Want to expand your network, generate leads and gain new business? Ready to super-charge your networking in June? Try this networking blitz. The goal is to shake things up, reconnect with old friends and peers, meet new people, and then see what comes from it. Although I’ve given you five days of options, don’t feel like you need to do everything. Just pick two or three things to do regularly each week in June, and choose the day that works best for each task.
Five Things You Can Do During LunchWhile it may feel like it’s much easier to have lunch at your desk and plow through your work, and sometimes you may have no choice, there are things you can do during lunchtime that may make your day and your life easier. It’s not realistic to assume you can take a full non-working lunch every day of the week.
In my last column I talked about the importance of defining your ideal client. Once you know who – or what companies – you would like to pursue, put yourself in a position to meet new people. Plus, take the time to reconnect with old contacts. This means find possible connections on and offline. Check out LinkedIn and Facebook groups relevant to your industry. Also ask peers for recommendations. Once you find the online groups, be active without being self-promotional.
Muck Rack makes it simple to find people, tweets, or articles that mention any name, keyword, company, hashtag etc. We've compiled this guide to help you make the most of your search.
Selecting a term
Start searching tweets, articles from media outlets, articles mentioned in tweets, journalists'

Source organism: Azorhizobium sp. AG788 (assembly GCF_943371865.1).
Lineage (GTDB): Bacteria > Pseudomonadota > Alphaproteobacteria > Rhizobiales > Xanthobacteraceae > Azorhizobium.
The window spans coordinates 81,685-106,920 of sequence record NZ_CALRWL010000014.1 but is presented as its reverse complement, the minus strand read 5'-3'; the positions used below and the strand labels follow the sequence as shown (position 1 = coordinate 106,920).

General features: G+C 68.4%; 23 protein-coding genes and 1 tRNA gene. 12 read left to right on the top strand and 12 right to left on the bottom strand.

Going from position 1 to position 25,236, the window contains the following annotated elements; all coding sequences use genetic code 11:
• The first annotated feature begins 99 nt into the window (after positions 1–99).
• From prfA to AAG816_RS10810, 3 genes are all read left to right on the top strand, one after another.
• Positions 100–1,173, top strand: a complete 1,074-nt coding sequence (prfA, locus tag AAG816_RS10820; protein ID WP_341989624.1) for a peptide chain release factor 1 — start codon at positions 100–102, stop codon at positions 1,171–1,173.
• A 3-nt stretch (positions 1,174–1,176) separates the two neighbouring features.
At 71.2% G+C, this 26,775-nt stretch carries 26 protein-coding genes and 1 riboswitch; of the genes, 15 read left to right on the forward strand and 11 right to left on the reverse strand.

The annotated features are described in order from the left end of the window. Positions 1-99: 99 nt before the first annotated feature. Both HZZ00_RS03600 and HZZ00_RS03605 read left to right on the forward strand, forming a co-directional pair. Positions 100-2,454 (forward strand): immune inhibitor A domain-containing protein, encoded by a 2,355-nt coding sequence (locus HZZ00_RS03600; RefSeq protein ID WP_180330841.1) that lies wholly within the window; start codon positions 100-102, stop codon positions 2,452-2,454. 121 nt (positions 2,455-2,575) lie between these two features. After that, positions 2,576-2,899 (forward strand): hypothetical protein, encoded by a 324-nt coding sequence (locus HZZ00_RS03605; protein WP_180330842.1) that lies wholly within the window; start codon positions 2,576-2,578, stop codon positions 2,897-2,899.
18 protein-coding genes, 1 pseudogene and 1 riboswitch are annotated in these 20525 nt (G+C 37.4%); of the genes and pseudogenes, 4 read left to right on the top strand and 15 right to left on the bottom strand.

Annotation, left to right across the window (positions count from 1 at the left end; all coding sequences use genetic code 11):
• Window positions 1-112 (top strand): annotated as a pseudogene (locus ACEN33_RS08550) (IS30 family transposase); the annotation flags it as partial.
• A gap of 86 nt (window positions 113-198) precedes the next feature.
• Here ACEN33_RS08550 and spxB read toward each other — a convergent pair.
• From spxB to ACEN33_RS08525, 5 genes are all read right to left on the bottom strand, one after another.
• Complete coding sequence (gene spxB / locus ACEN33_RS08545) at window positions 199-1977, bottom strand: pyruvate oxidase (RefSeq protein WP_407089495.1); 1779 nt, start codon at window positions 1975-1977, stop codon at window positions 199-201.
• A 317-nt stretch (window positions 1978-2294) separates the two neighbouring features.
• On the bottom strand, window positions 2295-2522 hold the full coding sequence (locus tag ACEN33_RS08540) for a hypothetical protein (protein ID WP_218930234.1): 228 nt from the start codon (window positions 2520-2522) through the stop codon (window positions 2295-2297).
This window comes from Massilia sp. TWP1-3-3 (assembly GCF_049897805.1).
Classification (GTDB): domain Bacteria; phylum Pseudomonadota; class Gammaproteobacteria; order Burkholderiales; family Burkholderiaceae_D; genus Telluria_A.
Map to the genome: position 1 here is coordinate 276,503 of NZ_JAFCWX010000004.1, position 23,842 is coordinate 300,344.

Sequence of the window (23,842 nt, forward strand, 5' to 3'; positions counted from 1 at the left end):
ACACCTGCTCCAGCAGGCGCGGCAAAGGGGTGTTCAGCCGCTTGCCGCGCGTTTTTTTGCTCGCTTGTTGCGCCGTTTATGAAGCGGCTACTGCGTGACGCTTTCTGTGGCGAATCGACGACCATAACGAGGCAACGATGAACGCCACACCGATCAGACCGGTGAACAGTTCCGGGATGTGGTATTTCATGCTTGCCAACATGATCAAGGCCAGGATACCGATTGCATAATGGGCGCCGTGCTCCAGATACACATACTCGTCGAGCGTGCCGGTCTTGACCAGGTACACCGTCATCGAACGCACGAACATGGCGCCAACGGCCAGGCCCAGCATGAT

names, titles and bios with some suggested searches:
Companies or Topics (e.g. iPhone, Microsoft)
Phrases (e.g. "cloud computing") — use quotes to keep the terms together
Twitter handles (e.g. @username) — returns those who have mentioned or replied to
Names (e.g. "David Pogue")
Hashtags (e.g. #sxsw, #london2012)
Bio details (e.g. vegan, Olympics, father)
Muck Rack's Advanced Search allows for many boolean operators.
Find results that mention multiple specified terms, use AND or
+. For example, ensure each result contains both Elon Musk and Mark Zuckerberg by
searching Obama AND Romney or Obama + Romney.
Use the operators OR or , to broaden your search when you'd like either of
multiple terms to appear in results. (This is the default behavior of our search when no operators
are used.) For example, search for democrat OR republican to find results that refer to
Democrats and/or Republicans.
Use NOT or - to subtract results from your search. For
example, searching Disney will yield results about the Walt Disney Company as well as Walt Disney
World Resort. To exclude mentions of Disney World, search for Disney -World or Disney
When using one of these operators with a phrase, enclose it in quotation marks. For example, you can
find results about smartphones excluding Apple's iPhone 4S by searching smartphone -"iPhone
Exact case matching or punctuation
If you're searching for a brand name or keyword that relies on specific punctuation marks or capitalization, you can
find results that match your exact query by adding matchcase: before the keyword you're searching for, like matchcase:E*TRADE .
Use parentheses to separate multiple
boolean phrases. For example, to find journalists talking about having fun in Disney World or
Disneyland, search for ("disney world" OR disneyland) AND fun.
An asterisk can be used to search for any variation of a root word truncated by the asterisk. For example, searching for admin* will return results for administrator, administration, administer, administered, etc.
A near operator is an AND operator where you can control the distance between the words. You can vary the distance the near operation uses by adding a forward slash and number (between 0-99) such as strawberries NEAR/10 "whipped cream", which means the strawberries must exist within 10 words of "whipped cream".